How Pawnshops Avoid Fake Merchandise

There is a general misconception that pawnshops sell a lot of fake goods. However, this is not true. While it is true that people will always try to copy things that are popular and in demand be it sunglasses, purses or jewellery, it’s pretty hard for anyone to pass fake gold as real gold when selling to a pawnbroker. It’s not always true that people will be dishonest about their valuable goods, they too could have been fooled into thinking that whatever they were buying or receiving as a gift was anything less than real. Pawnbrokers conduct a series of tests to determine how real a piece of gold jewellery might be. Here are some of the tests that Melbourne pawnbrokers conduct on jewellery. You can use the same tests at home before you take your gold items to a pawnbroker.

# 1: Look For Stamps

Most gold jewellery comes with a discrete stamp. Sometimes the stamp is too small or obscure to read correctly and you would need a magnifying glass. The stamp shows the karat and sometimes, it bears the manufacturer’s identifying mark. You may need a magnifying glass to make out the etchings. Melbourne Pawnbrokers usually use jewellery loupes with a 10X magnifying power. Stamps are the first things to check. So, what good stamps should you be looking for?

  • 10K which stands for 41.7% gold content. You could also have a piece stamped 417.
  • 14K also represented as 585 which means your gold has 58.5% Gold.
  • 18K also represented by 750 which means your jewellery is made of 75% gold.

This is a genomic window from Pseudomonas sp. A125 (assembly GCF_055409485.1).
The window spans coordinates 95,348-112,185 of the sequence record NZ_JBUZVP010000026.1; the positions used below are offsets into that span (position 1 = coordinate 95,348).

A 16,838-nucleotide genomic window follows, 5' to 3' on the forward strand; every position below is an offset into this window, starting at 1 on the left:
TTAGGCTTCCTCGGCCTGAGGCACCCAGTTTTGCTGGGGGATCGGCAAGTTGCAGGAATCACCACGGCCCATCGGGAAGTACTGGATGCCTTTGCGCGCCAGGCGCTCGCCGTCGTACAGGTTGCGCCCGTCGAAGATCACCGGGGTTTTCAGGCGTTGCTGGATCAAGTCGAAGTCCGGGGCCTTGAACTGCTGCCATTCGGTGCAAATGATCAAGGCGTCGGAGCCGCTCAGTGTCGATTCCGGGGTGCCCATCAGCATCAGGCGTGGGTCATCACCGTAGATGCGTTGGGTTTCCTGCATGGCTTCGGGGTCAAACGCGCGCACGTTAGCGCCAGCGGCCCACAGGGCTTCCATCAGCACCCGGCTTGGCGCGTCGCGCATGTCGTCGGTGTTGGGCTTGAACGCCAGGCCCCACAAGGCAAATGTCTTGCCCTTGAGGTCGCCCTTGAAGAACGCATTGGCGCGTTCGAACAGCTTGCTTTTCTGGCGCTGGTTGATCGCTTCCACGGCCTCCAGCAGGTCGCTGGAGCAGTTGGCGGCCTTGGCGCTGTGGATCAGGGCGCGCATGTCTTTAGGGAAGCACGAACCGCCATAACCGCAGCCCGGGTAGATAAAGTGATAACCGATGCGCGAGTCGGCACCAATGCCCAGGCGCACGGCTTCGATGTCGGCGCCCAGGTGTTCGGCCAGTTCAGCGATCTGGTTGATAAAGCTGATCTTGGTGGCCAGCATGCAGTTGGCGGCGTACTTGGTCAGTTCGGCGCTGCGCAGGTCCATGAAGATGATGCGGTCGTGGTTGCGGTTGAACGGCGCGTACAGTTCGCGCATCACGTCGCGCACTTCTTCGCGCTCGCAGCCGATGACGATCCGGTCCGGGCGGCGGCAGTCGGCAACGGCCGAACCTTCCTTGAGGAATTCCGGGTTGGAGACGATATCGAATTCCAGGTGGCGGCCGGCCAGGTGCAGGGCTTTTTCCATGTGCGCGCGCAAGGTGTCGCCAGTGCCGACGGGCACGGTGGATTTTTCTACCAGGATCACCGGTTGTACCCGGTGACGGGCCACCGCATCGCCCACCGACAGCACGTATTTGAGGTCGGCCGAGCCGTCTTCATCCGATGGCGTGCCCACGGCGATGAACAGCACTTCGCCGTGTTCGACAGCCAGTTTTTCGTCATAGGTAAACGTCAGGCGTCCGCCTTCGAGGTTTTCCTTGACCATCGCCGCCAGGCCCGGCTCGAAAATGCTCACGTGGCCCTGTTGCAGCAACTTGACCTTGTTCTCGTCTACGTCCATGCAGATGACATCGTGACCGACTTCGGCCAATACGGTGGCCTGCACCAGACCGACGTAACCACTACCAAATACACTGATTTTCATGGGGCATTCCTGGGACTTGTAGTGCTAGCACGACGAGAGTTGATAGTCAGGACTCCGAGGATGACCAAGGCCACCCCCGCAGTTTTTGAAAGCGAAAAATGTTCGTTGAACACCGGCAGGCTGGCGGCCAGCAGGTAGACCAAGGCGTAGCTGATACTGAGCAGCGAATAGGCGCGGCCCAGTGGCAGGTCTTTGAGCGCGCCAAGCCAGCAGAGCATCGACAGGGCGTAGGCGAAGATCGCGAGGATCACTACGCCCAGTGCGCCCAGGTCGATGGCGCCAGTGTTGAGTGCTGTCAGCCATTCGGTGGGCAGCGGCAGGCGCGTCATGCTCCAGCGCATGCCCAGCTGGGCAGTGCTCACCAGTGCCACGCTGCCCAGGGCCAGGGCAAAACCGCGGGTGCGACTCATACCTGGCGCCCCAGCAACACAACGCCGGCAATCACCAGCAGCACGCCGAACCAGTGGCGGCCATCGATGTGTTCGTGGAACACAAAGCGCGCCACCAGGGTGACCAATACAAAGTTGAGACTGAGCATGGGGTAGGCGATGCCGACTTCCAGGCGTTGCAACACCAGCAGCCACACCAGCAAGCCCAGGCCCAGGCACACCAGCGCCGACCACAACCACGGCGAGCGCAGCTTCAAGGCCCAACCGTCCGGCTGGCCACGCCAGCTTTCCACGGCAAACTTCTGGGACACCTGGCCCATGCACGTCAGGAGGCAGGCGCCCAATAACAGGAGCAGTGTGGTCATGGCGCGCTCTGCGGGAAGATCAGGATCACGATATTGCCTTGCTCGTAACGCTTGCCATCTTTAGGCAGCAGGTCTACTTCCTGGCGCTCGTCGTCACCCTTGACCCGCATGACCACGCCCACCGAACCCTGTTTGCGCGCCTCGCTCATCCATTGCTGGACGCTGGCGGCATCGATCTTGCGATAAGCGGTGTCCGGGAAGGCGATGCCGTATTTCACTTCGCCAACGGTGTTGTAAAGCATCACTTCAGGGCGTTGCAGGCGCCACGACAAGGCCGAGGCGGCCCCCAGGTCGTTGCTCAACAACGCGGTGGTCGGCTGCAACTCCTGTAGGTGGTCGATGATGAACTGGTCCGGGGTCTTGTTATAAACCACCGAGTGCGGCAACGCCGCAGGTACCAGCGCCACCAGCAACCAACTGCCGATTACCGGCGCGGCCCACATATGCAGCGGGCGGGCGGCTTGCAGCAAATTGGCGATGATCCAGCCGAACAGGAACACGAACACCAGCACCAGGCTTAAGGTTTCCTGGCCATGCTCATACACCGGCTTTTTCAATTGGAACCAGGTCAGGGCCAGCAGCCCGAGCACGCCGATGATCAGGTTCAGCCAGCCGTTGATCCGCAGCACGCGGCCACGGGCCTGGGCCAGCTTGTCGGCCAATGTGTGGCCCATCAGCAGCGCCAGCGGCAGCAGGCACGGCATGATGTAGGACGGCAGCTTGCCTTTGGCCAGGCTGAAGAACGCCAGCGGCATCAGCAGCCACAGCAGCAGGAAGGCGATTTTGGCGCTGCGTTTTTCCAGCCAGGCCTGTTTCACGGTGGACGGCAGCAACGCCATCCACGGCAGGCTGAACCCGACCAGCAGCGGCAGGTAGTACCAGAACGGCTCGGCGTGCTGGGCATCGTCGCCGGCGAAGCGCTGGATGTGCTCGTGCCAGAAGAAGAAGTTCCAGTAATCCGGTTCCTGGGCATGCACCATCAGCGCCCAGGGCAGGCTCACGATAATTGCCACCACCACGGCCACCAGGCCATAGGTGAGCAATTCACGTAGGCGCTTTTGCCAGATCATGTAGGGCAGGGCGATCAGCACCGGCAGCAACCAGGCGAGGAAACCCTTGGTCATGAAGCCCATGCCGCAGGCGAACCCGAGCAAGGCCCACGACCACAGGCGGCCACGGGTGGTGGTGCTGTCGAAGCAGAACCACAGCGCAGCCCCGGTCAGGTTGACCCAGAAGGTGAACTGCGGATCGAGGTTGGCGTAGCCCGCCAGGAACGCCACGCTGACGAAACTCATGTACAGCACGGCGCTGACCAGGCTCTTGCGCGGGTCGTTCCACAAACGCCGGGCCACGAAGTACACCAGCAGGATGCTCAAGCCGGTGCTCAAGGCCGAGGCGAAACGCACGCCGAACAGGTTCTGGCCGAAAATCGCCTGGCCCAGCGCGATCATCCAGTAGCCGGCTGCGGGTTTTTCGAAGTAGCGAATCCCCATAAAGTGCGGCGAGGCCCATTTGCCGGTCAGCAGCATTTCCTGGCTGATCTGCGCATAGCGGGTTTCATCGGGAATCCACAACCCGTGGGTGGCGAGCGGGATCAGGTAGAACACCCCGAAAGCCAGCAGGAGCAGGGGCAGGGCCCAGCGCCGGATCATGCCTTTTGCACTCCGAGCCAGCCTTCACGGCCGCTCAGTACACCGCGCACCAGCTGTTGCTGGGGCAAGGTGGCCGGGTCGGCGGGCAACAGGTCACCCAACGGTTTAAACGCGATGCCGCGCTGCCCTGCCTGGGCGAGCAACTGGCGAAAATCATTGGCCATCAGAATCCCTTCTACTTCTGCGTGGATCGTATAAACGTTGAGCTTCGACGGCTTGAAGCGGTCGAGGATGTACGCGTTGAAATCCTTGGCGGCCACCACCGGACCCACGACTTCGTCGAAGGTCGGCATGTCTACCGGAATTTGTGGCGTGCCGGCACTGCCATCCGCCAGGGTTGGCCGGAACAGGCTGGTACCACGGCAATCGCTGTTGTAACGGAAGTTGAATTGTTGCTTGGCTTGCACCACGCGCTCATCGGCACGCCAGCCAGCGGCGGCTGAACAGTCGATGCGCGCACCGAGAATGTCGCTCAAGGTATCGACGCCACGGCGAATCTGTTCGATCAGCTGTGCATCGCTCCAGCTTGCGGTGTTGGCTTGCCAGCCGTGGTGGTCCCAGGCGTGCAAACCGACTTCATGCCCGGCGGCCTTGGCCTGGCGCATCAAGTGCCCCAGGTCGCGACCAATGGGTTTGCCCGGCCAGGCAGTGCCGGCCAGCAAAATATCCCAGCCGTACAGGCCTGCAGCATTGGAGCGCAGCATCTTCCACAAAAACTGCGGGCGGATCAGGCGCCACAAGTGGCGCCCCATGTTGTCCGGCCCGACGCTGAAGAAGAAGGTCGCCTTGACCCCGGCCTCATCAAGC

Sometimes the K is followed by P, like 14KP. The P stands for Plumb and what it means is that the piece of contains 14 karat or more but no less. The P is meant to get rid of non-standard tolerances. For instance in some countries like America, there is a deviation of 0.5K allowed. What this means is that a 14KP ring can actually contain 13.5% pure gold.

Now that you know the good stamps to be on the lookout for, here are some bad ones that pawnbrokers would look for:

GF:  Gold Fill

GP: Gold Plated

HGP: Heavy Gold Plate

HE: Heavy Gold Electroplate

These stamps clearly tell you that your gold is not real.

#2. The Magnet Test

People have been testing gold with magnets for centuries. Gold does not stick to magnets, so find a strong magnet made of rare earth magnets.

To do this you need to:

  • Put the gold on a flat surface
  • Touch the gold pieces
  • If the gold sticks to the magnet, it is fake.

#3. The Acid Test

You can use nitric acid and a gold testing pack that you can buy from Amazon. The kit comes with three different acids. First, you’ll need to put the gold piece on the black stone that comes with test kit. Scratch the gold against the stone. The gold should leave a mark on the stone. Once that is done apply the acids on the mark. If the mark dissolves then you have real gold. The Acid test is a little complicated if you haven’t handled chemicals before.

If you don’t get any satisfaction but are desperate to have your gold tested you can take it to a jeweller or gold dealer and have it professionally tested and appraised. Some pawnshops will actually do the appraisal for free.

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